The Good Morning Routine

The Good Morning Routine

When it comes to looking after ourselves, it’s always tricky to break old habits and change our morning routine. For me, the breakthrough came when I started to get up a little earlier in the morning to make sure I could have some precious time to myself before launching into the day. Previously, I had a more chaotic approach, jumping out of bed just in time to shower and get ready for work, having coffee on an empty stomach before grabbing breakfast on the way to the office (usually something not so healthy). This would mean an adrenaline rush before launching into the working day – no wonder I felt stressed.

I knew things had to change as I was running on empty, and so one Spring as the mornings turned lighter, I used the opportunity to carve out some extra time for me. I began by getting up just 15 minutes earlier to do a mini yoga routine. Also, I made sure I ate breakfast at home, so that it would be something balanced and healthy. I still enjoyed my first coffee, but it wasn’t on an empty stomach so it felt less harsh. It was relatively easy, and it made me feel so good that I did it without fail every weekday morning as well as a longer version at the weekends.

Not only did I begin the day with focus, and clarity, I felt less stressed by the time I got to work and psychologically it felt like a fresh start, a new beginning for each day which was very positive. Even if the day ran away with me (which it inevitably would), then it didn’t matter so much because I’d prioritised my wellbeing and just that little bit every day seemed to pay me back many times over. It became addictive and eventually, I was up 30 minutes, and then an hour earlier to slot more things in.

Of course, winter mornings can be a struggle, but I get up, light a candle, and depending on what I’m doing I’ll make sure I have my favourite cashmere shawl and hand-knitted socks to hand to keep me warm. Also, there are times when it is impossible to do it at all – when travelling or when there are other deadlines to meet. I don’t feel guilty, I do what I have to do, but always make sure I go back to the morning routine as soon as possible.

These are some simple ways to get a good start to the day:

  1. Breathe in bed. That ‘jump out of bed’ feeling we often get in the morning is not all in our minds. We experience a rise in cortisol (one of the stress hormones) as a natural part of the sleep/wake cycle. We need it – it’s what gets us up, but the trouble is, spiking that with coffee and sugary breakfast foods can set us off into a ‘wired and tired’ cycle for the day. So, take a few minutes to wake yourself up slowly, by connecting to your breath. The beauty is you can stay in bed to do it. Lie flat on your back, feet hip width apart, arms loosely by your sides, palms facing the ceiling, make your chin level so your head isn’t tipped too far forward or back so you can relax your neck. Gently close your eyes, and slowly inhale to raise your navel to the ceiling, exhale, allow it to drop back towards your spine. Inhale and exhale like this10 times, before bringing your legs together, arms up over your head for a big stretch, slowly open your eyes before getting up.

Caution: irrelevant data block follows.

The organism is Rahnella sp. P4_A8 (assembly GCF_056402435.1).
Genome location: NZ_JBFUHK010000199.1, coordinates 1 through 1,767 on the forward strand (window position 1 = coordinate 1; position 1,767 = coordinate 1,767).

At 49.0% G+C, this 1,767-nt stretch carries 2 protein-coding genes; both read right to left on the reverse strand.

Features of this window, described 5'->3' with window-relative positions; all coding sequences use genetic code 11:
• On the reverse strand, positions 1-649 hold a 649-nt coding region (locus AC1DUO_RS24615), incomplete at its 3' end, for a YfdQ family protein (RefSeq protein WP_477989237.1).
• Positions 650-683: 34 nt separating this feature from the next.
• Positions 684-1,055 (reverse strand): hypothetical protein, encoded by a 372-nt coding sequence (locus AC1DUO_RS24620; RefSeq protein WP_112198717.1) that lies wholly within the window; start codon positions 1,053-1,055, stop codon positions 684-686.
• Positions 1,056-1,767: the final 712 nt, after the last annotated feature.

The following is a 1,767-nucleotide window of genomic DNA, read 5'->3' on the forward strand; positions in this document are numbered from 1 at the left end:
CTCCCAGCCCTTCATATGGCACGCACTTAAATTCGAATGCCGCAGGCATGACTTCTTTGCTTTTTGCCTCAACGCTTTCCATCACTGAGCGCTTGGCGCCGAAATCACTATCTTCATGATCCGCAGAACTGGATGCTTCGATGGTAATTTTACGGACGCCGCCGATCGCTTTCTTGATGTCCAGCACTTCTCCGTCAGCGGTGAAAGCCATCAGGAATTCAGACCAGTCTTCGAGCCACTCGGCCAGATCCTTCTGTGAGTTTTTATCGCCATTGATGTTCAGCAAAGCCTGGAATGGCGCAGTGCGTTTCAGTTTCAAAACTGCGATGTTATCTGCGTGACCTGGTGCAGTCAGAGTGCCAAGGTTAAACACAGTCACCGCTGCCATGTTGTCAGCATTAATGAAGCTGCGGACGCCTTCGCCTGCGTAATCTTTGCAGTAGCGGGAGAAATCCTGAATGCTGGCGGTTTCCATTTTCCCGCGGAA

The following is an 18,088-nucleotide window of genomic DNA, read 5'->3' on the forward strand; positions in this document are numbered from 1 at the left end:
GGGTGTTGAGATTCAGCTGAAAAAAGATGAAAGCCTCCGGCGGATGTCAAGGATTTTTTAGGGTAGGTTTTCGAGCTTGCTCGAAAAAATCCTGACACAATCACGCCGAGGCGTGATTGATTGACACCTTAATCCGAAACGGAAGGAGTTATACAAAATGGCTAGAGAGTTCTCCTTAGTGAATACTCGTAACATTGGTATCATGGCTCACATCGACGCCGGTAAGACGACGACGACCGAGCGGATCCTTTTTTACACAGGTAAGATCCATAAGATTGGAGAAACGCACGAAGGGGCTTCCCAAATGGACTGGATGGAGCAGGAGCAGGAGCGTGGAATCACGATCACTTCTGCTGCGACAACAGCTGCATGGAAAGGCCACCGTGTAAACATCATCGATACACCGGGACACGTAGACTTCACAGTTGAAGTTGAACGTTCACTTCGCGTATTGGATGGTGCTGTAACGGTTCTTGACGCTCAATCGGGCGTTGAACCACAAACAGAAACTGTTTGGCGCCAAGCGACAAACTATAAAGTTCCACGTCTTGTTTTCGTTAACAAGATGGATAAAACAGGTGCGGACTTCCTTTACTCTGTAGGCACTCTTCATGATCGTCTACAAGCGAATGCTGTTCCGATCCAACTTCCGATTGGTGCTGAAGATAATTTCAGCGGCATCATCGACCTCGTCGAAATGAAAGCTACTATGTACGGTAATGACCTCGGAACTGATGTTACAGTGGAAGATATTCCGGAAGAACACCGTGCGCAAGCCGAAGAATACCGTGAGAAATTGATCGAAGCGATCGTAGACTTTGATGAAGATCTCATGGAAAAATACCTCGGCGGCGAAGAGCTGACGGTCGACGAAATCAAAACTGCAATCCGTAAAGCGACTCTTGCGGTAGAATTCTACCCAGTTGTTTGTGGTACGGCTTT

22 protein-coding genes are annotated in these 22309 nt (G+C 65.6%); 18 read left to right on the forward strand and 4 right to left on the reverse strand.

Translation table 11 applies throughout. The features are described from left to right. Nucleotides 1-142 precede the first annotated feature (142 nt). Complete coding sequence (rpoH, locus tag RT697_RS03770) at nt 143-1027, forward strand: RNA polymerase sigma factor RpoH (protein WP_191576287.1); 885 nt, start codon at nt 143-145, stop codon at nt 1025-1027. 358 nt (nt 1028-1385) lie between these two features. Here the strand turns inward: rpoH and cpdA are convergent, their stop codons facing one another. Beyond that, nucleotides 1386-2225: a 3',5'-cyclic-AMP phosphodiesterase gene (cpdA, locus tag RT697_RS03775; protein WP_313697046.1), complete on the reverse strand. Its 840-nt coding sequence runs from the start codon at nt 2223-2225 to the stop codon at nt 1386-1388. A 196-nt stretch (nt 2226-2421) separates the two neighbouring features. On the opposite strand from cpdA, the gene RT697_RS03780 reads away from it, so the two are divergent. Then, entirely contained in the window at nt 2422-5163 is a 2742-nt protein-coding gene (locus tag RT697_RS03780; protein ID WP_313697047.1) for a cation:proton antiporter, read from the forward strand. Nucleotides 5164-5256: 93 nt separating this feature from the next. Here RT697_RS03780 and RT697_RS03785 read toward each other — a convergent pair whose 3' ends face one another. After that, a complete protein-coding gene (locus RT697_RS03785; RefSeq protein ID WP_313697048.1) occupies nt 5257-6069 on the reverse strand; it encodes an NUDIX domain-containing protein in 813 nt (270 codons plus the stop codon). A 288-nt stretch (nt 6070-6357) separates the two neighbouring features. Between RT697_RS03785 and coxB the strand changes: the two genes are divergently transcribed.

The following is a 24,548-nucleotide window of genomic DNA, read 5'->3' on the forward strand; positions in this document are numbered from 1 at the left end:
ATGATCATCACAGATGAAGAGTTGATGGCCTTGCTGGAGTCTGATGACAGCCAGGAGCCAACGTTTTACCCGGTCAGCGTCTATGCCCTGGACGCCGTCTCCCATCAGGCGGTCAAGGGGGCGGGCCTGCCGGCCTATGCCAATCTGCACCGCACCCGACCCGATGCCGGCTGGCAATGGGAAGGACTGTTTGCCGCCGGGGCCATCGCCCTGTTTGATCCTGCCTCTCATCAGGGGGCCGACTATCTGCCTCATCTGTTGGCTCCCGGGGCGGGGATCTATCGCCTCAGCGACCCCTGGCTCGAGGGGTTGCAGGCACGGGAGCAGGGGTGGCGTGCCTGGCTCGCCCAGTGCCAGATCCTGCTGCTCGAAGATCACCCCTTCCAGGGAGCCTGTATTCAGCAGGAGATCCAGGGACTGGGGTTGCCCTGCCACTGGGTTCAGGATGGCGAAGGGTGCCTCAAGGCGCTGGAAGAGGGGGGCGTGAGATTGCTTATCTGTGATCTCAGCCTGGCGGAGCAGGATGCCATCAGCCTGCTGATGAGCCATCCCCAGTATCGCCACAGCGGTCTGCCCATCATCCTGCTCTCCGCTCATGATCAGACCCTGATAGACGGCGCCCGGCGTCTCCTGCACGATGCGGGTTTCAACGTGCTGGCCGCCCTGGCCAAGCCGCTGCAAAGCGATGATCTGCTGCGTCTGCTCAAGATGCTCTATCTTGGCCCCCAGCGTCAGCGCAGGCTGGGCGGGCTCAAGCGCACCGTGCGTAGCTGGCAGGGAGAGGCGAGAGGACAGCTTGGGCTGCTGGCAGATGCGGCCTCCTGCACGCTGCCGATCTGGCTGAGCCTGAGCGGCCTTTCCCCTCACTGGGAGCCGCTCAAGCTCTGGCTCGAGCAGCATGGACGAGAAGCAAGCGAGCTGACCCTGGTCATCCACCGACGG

2.  Drink a cup of hot water. This is a great way to hydrate, warm up from the inside and get the digestive system going. The jury’s out about whether to add lemon – I’m going with my dentist’s advice to not add it as it can erode enamel on teeth if done habitually. Instead, fresh herbs are a good idea – mint leaves, basil or rosemary are all invigorating and great as a kick start.
  3. Write down your thoughts. When the day begins in earnest, we often forget what our true intentions for the day were. On waking, we often have more clarity and insight, and it might drive us to see what our deeper priorities are. Don’t think too much – it’s not a formal ‘to do’ list – just go with your stream of consciousness and write what’s on your mind. It only has to make sense to you, and it might not need actioning at all, it may be simply a way of making sense of how you feel about a situation.
  4.  Sit in stillness. Early morning is the best time to set up a meditation routine. In yogic terms the time just before dawn (3.30-5.30), Brahma Muhurta, is when spiritual energy is high. Also our minds are at their clearest, not cluttered with the happenings of the day. The simplest way to begin is by sitting comfortably, either in a chair or crossed legged on the floor – it doesn’t matter as long as your spine is straight, chest open, shoulders back and down, and your head is in line with your spine. Have your hands resting in your lap or on your knees. Gently close your eyes and become aware of the natural rhythm of your breath. Every time your mind wanders, bring it back to the breathing. As you start to relax, see if you can notice a pause at the top of the inhale and at the bottom of the exhale, even if it is momentary. This is where you can find a deeper sense of peace, and your breath will automatically slow. And if ever you have 5-10 minutes during the day – even travelling on a train – you can bring this technique into your day to centre yourself.